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Erik Burgess, Published May 22 2013

Riverfront homeowners bristle at sandbag comments from Moorhead mayor, council

MOORHEAD – When Mayor Mark Voxland said earlier this week that the city should consider not delivering sandbags during less-serious flood events, Bob Swenson was listening.

And when Voxland said the city has spent $87 million on buyouts and floodwalls and that it’s time for the 87 riverfront homeowners – those that haven’t accepted a buyout – to “pony up,” Swenson got angry.

“It’s almost like we’re being isolated by the city now, that somehow those on the river are enemies of the city of Moorhead because we haven’t sold out to the city,” Swenson said. “It’s really hard for us to take because we’ve lived here for a long time.”

The City Council decided Monday in a non-voting meeting that it will consider not delivering sandbags to riverfront homeowners in the future until the river hits 42.5 feet, the level at which the city’s levees are built.

The city has spent $486,000 so far on flood fighting this year. An estimated $420,000 of that cost, or 86 percent, was related to sandbags, said City Manager Michael Redlinger.

This makes sandbagging an attractive expense for the city to cut, especially because citywide protection to 42.5 feet is nearly complete and fewer sandbags will be needed during future floods.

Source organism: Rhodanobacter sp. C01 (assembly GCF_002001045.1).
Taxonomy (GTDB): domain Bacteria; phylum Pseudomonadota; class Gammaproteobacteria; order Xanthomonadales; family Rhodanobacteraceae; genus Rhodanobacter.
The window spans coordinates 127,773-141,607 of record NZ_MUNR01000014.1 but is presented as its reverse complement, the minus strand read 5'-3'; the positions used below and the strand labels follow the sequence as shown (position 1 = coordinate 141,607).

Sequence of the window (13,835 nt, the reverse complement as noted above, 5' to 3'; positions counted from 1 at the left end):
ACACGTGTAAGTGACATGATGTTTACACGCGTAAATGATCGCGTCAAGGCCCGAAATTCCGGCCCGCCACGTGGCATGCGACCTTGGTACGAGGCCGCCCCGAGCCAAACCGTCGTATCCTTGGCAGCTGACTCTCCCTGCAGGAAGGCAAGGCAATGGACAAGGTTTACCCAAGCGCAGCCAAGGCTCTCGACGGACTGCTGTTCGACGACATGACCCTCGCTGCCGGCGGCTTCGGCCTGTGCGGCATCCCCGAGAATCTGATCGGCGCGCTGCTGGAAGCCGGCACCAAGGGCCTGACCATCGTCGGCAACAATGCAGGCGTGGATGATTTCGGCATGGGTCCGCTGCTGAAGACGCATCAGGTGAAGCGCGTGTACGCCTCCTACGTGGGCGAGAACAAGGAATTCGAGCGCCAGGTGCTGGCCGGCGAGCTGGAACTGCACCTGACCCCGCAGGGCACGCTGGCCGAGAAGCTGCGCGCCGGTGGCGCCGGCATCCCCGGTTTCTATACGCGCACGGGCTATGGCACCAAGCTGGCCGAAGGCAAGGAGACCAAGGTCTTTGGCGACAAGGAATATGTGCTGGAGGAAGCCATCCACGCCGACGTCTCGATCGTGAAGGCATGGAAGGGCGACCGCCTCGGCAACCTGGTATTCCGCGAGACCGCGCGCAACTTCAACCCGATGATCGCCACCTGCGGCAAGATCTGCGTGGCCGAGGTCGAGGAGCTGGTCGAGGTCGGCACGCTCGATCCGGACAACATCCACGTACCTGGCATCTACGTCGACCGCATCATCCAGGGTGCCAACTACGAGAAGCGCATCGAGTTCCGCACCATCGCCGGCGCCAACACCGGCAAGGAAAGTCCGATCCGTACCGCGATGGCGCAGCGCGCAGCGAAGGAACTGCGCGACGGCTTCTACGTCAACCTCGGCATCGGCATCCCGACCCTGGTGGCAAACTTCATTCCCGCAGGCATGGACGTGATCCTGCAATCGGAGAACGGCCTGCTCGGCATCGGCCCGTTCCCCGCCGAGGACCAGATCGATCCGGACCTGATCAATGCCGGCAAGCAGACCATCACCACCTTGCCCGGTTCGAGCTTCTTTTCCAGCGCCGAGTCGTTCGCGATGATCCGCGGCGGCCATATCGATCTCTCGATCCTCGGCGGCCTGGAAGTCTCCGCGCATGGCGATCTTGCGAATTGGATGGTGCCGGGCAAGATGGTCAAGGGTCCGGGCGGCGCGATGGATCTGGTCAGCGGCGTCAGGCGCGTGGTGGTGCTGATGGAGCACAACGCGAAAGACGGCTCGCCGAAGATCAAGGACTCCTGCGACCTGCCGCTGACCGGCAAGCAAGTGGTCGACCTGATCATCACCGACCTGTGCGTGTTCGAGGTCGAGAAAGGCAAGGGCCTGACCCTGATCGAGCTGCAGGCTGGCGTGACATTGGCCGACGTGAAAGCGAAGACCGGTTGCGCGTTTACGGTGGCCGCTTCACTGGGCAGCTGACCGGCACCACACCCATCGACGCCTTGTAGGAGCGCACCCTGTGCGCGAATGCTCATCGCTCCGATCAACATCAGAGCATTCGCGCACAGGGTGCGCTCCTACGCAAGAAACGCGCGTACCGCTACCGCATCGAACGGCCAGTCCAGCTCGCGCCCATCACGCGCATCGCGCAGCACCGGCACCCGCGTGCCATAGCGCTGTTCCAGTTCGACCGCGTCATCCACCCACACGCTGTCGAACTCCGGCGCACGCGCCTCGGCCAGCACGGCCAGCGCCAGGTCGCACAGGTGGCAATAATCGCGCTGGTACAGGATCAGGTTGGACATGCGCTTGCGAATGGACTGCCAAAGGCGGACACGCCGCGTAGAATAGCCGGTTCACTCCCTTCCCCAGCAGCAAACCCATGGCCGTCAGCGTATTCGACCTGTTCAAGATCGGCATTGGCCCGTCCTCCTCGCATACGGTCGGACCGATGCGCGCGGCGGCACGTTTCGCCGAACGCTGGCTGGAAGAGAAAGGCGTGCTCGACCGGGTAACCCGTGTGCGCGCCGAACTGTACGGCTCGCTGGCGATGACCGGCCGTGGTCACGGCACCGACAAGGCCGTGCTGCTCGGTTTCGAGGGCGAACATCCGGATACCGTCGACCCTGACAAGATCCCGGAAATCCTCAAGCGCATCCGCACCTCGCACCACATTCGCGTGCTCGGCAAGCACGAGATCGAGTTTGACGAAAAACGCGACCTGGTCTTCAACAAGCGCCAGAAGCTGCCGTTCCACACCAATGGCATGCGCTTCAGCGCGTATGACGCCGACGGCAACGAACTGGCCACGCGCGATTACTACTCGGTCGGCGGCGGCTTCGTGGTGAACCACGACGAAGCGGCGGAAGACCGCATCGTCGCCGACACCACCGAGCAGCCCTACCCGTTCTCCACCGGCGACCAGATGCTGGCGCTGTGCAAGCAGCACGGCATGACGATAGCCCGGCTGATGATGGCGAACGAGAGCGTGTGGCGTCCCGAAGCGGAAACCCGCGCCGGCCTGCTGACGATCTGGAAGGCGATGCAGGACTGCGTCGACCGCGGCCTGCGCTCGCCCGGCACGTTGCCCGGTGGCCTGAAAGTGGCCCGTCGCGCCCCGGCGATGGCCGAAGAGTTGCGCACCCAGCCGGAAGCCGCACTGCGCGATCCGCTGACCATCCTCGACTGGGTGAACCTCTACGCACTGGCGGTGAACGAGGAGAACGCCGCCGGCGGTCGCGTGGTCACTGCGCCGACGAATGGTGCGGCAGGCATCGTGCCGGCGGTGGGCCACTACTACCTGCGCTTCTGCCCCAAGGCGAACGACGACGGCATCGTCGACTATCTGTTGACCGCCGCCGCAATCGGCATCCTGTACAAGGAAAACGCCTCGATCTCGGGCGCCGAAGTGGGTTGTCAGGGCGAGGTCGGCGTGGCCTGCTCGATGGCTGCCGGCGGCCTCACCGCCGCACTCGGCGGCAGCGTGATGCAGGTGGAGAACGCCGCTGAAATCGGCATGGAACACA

The council is scheduled to discuss the matter further on Tuesday.

Not delivering sandbags would not totally eliminate seasonal flood costs, Voxland warned, but it would be a good start.

“We’re always going to have to do some things, but certainly we saw this year, it’ll be a pretty minor cost if we don’t have to spend money on sandbags,” he said.

Meanwhile, Fargo Mayor Dennis Walaker said it’ll be a few years before Fargo can even consider leaving the sandbag business.

“We reduced it from 3 million sandbags in ’97 and 2009 to 100,000 this year,” he said. “To me, that’s a tremendous success story. But that’s our goal.”

Sandbags not needed?

Doing away with sandbag delivery is not a novel idea.

Paying for your own bags was the norm in Moorhead until 2009, when city leaders decided an organized effort was needed to defend against that spring’s eventual record Red River crest of 40.84 feet. The practice has continued since then.

But those bags have not always been welcomed, or even needed, say some residents left along the river.

In 2010 and 2011, Barbara Schramm said the city delivered bags to her home on Rivershore Drive in south Moorhead and told her to put them on top of her privately constructed backyard levee, which is at about 42 feet.

“So we put them up, and they didn’t get wet,” she said. “Then we were responsible for the removal, and that was very difficult.”

In 1997, Swenson and his wife, Cindy, paid about $2,000 for their own sandbags. They spent about the same amount on sand for the flood of 2009 before the city showed up with truckloads of bags.

“None of us rely on the city for sandbags,” Swenson said, speaking for his home and the five others nearby on Rivershore Drive.

City engineering data show that 53 of the 87 homes left on the river will need sandbags if the river is headed to 41 feet. Twenty-five of the 87 homes require sandbagging at about 42 feet, and nine homes are generally OK until floodwaters are greater than 42 feet.

Private levees